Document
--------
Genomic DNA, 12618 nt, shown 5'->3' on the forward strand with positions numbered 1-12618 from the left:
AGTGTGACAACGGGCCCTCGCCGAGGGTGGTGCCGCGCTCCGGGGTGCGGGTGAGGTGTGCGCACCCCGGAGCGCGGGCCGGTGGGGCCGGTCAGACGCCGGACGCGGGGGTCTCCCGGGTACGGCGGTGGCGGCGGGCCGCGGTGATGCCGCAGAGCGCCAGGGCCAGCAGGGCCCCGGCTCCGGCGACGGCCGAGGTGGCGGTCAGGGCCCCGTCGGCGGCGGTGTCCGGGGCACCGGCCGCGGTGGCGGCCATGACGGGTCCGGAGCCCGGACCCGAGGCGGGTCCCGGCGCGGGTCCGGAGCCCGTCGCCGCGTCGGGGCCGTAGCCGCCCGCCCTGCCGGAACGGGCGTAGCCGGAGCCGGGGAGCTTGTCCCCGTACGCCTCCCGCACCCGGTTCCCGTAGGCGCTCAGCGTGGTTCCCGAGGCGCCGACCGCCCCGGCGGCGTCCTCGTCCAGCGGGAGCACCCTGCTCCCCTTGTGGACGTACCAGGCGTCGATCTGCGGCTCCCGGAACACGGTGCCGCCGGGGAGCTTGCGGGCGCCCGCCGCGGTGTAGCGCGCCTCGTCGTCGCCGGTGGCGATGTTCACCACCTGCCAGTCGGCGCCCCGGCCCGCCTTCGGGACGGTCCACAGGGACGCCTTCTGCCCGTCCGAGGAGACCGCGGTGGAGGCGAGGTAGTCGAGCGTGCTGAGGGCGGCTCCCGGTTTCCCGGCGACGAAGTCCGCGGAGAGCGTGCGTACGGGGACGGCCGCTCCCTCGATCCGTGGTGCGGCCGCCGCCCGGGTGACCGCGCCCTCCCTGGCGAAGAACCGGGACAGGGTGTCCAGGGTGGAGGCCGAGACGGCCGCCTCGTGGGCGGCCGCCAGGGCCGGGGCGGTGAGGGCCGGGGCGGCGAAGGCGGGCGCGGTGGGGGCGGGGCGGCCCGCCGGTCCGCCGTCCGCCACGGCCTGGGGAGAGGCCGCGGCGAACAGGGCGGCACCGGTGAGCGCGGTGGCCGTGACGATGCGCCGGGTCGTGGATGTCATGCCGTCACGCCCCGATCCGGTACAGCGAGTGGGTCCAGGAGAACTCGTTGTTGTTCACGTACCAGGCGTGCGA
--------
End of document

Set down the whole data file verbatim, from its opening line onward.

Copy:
Genomic DNA, 12618 nt, shown 5'->3' on the forward strand with positions numbered 1-12618 from the left:
AGTGTGACAACGGGCCCTCGCCGAGGGTGGTGCCGCGCTCCGGGGTGCGGGTGAGGTGTGCGCACCCCGGAGCGCGGGCCGGTGGGGCCGGTCAGACGCCGGACGCGGGGGTCTCCCGGGTACGGCGGTGGCGGCGGGCCGCGGTGATGCCGCAGAGCGCCAGGGCCAGCAGGGCCCCGGCTCCGGCGACGGCCGAGGTGGCGGTCAGGGCCCCGTCGGCGGCGGTGTCCGGGGCACCGGCCGCGGTGGCGGCCATGACGGGTCCGGAGCCCGGACCCGAGGCGGGTCCCGGCGCGGGTCCGGAGCCCGTCGCCGCGTCGGGGCCGTAGCCGCCCGCCCTGCCGGAACGGGCGTAGCCGGAGCCGGGGAGCTTGTCCCCGTACGCCTCCCGCACCCGGTTCCCGTAGGCGCTCAGCGTGGTTCCCGAGGCGCCGACCGCCCCGGCGGCGTCCTCGTCCAGCGGGAGCACCCTGCTCCCCTTGTGGACGTACCAGGCGTCGATCTGCGGCTCCCGGAACACGGTGCCGCCGGGGAGCTTGCGGGCGCCCGCCGCGGTGTAGCGCGCCTCGTCGTCGCCGGTGGCGATGTTCACCACCTGCCAGTCGGCGCCCCGGCCCGCCTTCGGGACGGTCCACAGGGACGCCTTCTGCCCGTCCGAGGAGACCGCGGTGGAGGCGAGGTAGTCGAGCGTGCTGAGGGCGGCTCCCGGTTTCCCGGCGACGAAGTCCGCGGAGAGCGTGCGTACGGGGACGGCCGCTCCCTCGATCCGTGGTGCGGCCGCCGCCCGGGTGACCGCGCCCTCCCTGGCGAAGAACCGGGACAGGGTGTCCAGGGTGGAGGCCGAGACGGCCGCCTCGTGGGCGGCCGCCAGGGCCGGGGCGGTGAGGGCCGGGGCGGCGAAGGCGGGCGCGGTGGGGGCGGGGCGGCCCGCCGGTCCGCCGTCCGCCACGGCCTGGGGAGAGGCCGCGGCGAACAGGGCGGCACCGGTGAGCGCGGTGGCCGTGACGATGCGCCGGGTCGTGGATGTCATGCCGTCACGCCCCGATCCGGTACAGCGAGTGGGTCCAGGAGAACTCGTTGTTGTTCACGTACCAGGCGTGCGA